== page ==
Since Panorama is RAM based, it doesn’t need or use indexes. (Indexes are special tables that disk based databases use to speed up searching and sorting.) Eliminating indexes simplifies database design, allows more flexible searching and also dramatically reduces RAM and disk requirements on each client (Panorama databases are typically much smaller than the traditional data + index tables combination — in some cases up to 90% smaller).

Low Network/Server Load

Since the network and server are not involved in a majority of database actions, the load on these components is much lower than when using a traditional client/server system. Bottom line — you’ll be able to scale to more clients without upgrading your network or server hardware. Offline Operation Unlike a traditional client/server database, Panorama database clients don’t “go dark” if a network connection is unavailable. Panorama database sharing allows off-line database browsing and even modification (configurable on a per database basis). If allowed, offline changes are automatically synchronized with the server when the client re-connects to the network. Because both client and server are RAM based, this synchronization is extremely fast. If there is a potential conflict between the modifications made offline and the modifications made by other users, you will be notified and given the option to resolve the conflict manually. A Panorama database can even be configured to operate primarily offline. This is similar to the way e-mail works - users perform data entry offline, then press Submit or Connect to submit their data and receive updates. In the past applications like this had to be built from scratch, but Panorama database sharing allows this with little or no custom programming.

High Safety Margin

Engineers understand that critical structures like bridges and aircraft must be resiliently designed to eliminate the possibility of total failure. Your data is critical to you so the Panorama Enterprise Edition Server includes layered safeguards to protect every byte.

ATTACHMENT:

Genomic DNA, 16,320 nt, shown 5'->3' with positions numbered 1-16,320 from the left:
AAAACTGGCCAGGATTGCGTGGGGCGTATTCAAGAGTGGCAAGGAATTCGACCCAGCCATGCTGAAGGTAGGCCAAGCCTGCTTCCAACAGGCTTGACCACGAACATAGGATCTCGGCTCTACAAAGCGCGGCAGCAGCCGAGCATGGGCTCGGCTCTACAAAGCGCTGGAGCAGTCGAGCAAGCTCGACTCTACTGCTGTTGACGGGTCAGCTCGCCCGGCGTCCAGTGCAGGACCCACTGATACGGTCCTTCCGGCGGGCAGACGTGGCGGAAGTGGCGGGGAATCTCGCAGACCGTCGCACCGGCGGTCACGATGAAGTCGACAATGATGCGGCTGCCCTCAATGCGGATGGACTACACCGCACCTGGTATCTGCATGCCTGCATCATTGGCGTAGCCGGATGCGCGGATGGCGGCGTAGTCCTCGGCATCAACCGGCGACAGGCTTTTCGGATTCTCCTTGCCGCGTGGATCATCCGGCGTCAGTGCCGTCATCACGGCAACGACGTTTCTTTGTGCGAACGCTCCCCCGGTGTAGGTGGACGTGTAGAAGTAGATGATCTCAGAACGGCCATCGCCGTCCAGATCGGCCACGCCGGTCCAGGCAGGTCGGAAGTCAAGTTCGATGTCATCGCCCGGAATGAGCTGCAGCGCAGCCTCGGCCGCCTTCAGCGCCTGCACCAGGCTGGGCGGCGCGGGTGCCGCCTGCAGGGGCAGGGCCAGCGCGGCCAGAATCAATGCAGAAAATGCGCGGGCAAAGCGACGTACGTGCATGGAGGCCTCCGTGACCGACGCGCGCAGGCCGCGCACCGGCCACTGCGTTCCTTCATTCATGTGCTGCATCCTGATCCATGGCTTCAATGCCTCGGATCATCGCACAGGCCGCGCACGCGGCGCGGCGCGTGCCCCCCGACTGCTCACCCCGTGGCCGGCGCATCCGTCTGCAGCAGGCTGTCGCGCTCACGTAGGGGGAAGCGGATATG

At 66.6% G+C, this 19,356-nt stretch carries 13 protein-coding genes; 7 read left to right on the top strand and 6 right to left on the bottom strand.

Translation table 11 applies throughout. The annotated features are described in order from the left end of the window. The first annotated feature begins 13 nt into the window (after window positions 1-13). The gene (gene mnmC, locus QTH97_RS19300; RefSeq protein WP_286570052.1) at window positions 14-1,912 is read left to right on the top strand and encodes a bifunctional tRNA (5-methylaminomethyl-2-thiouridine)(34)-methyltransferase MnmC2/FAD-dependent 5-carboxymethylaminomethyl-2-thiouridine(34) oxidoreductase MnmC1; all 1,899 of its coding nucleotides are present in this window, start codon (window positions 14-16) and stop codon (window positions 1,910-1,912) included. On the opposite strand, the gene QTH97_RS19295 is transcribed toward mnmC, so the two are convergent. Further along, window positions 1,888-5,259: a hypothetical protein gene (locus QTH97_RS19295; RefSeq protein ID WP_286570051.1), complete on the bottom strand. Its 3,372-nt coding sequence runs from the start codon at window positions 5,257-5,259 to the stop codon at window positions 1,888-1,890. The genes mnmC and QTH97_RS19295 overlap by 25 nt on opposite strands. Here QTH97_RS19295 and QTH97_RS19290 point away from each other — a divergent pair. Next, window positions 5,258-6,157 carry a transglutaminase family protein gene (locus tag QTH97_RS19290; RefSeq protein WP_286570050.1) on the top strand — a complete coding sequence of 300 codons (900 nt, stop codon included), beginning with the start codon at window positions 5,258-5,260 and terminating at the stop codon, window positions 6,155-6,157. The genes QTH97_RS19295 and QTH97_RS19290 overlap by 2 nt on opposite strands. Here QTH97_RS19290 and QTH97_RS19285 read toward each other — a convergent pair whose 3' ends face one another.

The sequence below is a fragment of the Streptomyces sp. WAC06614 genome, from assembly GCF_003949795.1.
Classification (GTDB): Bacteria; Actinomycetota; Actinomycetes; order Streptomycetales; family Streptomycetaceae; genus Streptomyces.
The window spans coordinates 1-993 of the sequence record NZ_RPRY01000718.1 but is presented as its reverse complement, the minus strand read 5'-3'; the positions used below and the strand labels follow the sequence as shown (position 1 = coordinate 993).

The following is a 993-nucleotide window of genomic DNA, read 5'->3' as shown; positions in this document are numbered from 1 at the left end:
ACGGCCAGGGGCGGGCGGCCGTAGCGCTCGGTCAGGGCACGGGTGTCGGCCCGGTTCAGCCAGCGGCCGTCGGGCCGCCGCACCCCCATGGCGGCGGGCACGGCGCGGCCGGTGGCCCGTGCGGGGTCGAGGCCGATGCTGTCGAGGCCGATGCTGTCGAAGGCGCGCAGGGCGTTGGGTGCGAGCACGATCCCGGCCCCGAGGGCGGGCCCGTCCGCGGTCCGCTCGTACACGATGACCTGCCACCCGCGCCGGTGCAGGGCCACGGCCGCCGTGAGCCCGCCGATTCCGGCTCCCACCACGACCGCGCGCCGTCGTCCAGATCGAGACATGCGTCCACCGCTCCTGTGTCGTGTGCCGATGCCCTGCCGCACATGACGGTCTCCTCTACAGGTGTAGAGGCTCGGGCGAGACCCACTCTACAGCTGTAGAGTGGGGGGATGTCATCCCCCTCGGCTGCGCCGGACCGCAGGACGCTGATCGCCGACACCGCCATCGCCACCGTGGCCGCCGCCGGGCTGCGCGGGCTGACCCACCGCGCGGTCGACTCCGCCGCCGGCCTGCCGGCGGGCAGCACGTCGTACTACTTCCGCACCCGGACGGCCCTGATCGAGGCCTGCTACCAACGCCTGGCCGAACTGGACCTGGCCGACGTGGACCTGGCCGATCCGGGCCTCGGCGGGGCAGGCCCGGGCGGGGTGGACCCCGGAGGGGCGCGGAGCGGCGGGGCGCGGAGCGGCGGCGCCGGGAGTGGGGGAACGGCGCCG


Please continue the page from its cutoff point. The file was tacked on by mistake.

Zero-Loss Interruption Recovery

The Panorama server is RAM based for high performance, but it also keeps a disk based transaction journal for full data recovery after any kind of power failure or system interruption of any kind (the journal is a simple sequential file with minimal impact on performance). The server will automatically recover any unsaved data when the system reboots — no manual intervention is necessary.

Automatic Live Backups

The Panorama server includes a built in backup system that can perform automatic backup of "live" databases without shutting down the server. (Live backups are performed to another folder or hard drive, we highly recommend that you use a secondary backup system to regularly copy the backed up files to a remote location. The small file size of Panorama databases helps make this process smoother, especially if you are backing up over the Internet or other relatively slow network.)

Detailed Logging and E-mail Notification

The Panorama server keeps detailed, configurable logs of server activity and can also e-mail the administrator automatically if any kind of server error occurs (including reboots).

Rebuild from any client

In a worst case scenario Panorama’s distributed architecture provides an automatic built-in backup system. If your regular backup is unavailable (earthquake? hurricane? tsunami?) you can always rebuild the server database from the data in any client.

No delicate index to get corrupted

Since Panorama is RAM based, it doesn’t need or use indexes (see “High Performance” above). In addition to the excessive space they take up, indexes have another disadvantage — they are complex and fragile structures that are easily corrupted. Although a corrupted index usually doesn’t mean the data itself is lost, a database may be offline for a considerable time while waiting for an index to be rebuilt. Since Panorama doesn’t use indexes, the possibility of a corrupted index is eliminated.